Perhaps it was the sudden arrival of surprisingly clement weather (the preceding midweek had brought such rainfall across the North and Mid-Wales region that provides the Cymru Alliance’s member clubs that led to the postponement of a round of league fixtures) but Gresford began the match in something of a casual manner, with misplaced passes and a general, palpable lack of focus, frustrating to themselves, that brought to mind nothing so much as the drowsiness of just-awakened bumble bees. Soon, Holyhead capitalised on the slackness in  their opponents’ ranks and, from a free-kick pumped into the Gresford penalty area, scored the game’s opening goal to take the lead, one they held without much alarm until the point midway through the first half when, following a foul tackle more mistimed than malicious, although it led to the hobbling Gresford victim also leaving the field of play for the duration, the perpetrator was dismissed with a straight red card and the Hotspur were reduced to ten men. Even with this numerical advantage, Gresford struggled to find any rhythm or penetration to the extent that, as half time approached, the more cohesive, direct and threatening Holyhead were quite correctly awarded a penalty after a clear trip in the Gresford box and Dewi Thomas, scorer of the opener, duly dispatched the spot-kick to establish a 2 - 0 interval lead for the visitors. News came over the tannoy that Flint, five points behind Gresford at start of play and with the teams due to showdown at Flint next Saturday, were leading Prestatyn 2 - 1.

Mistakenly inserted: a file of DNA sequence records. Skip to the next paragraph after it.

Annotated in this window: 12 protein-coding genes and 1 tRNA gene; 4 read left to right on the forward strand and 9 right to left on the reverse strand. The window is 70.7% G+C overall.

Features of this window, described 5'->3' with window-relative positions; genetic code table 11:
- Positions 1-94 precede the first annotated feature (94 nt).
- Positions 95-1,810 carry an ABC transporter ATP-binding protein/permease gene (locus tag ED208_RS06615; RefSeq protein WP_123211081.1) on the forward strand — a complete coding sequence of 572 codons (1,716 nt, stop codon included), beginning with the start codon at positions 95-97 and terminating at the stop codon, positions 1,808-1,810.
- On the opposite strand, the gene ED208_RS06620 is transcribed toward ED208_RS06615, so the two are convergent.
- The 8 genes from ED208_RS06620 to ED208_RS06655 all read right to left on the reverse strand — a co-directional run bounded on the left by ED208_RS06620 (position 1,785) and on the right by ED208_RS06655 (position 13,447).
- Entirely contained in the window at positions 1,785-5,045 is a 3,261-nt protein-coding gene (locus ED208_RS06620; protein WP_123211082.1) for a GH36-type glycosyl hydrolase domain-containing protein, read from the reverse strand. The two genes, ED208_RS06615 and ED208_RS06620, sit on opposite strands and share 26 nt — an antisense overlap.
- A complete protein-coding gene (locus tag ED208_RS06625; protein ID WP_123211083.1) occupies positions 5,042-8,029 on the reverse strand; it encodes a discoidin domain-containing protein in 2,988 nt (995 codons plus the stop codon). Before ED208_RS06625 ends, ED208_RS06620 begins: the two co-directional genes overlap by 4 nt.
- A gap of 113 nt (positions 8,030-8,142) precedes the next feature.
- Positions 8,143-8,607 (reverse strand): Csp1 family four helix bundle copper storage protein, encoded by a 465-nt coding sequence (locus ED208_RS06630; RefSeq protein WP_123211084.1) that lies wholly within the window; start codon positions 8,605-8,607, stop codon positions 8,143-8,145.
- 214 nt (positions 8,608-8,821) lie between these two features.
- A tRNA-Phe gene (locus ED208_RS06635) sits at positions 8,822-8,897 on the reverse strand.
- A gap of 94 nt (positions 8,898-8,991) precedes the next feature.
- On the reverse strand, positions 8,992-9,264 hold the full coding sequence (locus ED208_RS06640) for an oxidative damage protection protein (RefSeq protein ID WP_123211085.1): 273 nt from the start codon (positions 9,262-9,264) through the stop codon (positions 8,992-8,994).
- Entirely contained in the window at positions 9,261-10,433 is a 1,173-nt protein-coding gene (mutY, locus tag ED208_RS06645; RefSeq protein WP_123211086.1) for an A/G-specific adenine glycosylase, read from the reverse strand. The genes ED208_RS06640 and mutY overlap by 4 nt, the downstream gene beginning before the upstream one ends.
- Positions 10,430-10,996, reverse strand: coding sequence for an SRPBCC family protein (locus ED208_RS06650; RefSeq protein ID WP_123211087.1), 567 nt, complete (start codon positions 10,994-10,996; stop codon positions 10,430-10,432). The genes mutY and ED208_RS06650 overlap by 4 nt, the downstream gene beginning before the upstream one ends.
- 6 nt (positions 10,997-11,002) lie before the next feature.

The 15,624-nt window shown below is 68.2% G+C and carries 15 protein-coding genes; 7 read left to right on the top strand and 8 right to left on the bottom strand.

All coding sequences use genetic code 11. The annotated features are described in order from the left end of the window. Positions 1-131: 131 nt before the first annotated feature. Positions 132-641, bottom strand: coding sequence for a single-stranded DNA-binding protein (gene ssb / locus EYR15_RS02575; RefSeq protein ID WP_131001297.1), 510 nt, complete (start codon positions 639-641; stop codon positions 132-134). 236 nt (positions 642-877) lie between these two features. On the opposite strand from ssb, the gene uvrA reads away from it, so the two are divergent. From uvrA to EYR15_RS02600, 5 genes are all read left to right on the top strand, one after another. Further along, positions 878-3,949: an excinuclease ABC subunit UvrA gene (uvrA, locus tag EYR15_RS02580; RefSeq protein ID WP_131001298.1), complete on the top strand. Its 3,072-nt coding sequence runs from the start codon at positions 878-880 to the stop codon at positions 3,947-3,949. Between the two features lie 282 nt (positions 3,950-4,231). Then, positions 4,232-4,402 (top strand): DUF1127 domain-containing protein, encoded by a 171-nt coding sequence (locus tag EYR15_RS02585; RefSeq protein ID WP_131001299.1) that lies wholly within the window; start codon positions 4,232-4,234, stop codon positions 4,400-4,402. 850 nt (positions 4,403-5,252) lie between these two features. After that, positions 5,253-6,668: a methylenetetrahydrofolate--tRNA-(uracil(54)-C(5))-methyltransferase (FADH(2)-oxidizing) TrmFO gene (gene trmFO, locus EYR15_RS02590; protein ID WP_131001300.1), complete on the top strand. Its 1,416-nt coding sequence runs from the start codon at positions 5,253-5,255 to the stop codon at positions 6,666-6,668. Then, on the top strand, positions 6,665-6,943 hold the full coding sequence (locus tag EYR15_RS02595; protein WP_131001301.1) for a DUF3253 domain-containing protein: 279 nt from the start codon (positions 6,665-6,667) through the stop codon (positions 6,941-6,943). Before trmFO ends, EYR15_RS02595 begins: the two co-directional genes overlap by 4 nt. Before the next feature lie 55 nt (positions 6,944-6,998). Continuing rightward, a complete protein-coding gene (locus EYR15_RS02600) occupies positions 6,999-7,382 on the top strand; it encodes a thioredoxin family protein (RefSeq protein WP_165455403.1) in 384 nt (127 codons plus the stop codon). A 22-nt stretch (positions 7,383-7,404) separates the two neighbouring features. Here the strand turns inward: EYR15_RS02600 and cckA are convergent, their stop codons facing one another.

Upon the resumption, the second half proceeded to become virtually a game of attack versus defence, with Holyhead holding firm as again Gresford struggled to find any fluency despite their efforts although, due to sheer weight of pressure, the latter did create chances, some clear cut. However, through a combination mostly of hapless profligacy (hitting the crossbar from a yard out, headers from the centre of the six yard box glanced wide) and fine saves from the Hotspurs’ keeper, one of Banksian miraculousness, still, to mounting incredulity and wry, resigned amusement, the hosts could do nothing positive to reduce their arrears and this spectator considered himself doomed not to see his local village team score another goal, certainly on this occasion or this season. This state of affairs continued, alleviated by one opportunity to Holyhead, on the counter-attack, to score what would surely have been a decisive third goal, thankfully saved, all the way until the 89th minute when Gresford did manage to pull a goal back - at last! And then, just a minute later, like the buses making their way between Wrexham and Chester and vice versa along the main road beyond the stand side of the ground (at one point they could be observed queuing up), another arrived courtesy of Jack Chaloner’s quick penalty box reactions once again, an equaliser on the day and cup-overflowing riches indeed, a bit harsh perhaps on the valiant visitors after their sustained rearguard action but reward for Gresford’s perseverance at least, a characteristic that has been a significant factor in the successful season they’ve enjoyed even though this had clearly not been one of the afternoons when they’d managed to attain the highest standards they’ve set for themselves. Honours remained even at the conclusion shortly afterwards, the draw a fair result on a fine football-watching afternoon that ended all the better for Gresford as Prestatyn also staged a two-goal comeback to triumph 3 - 2 at Flint and thus enable The Colliers to edge a further point ahead in the battle for third place.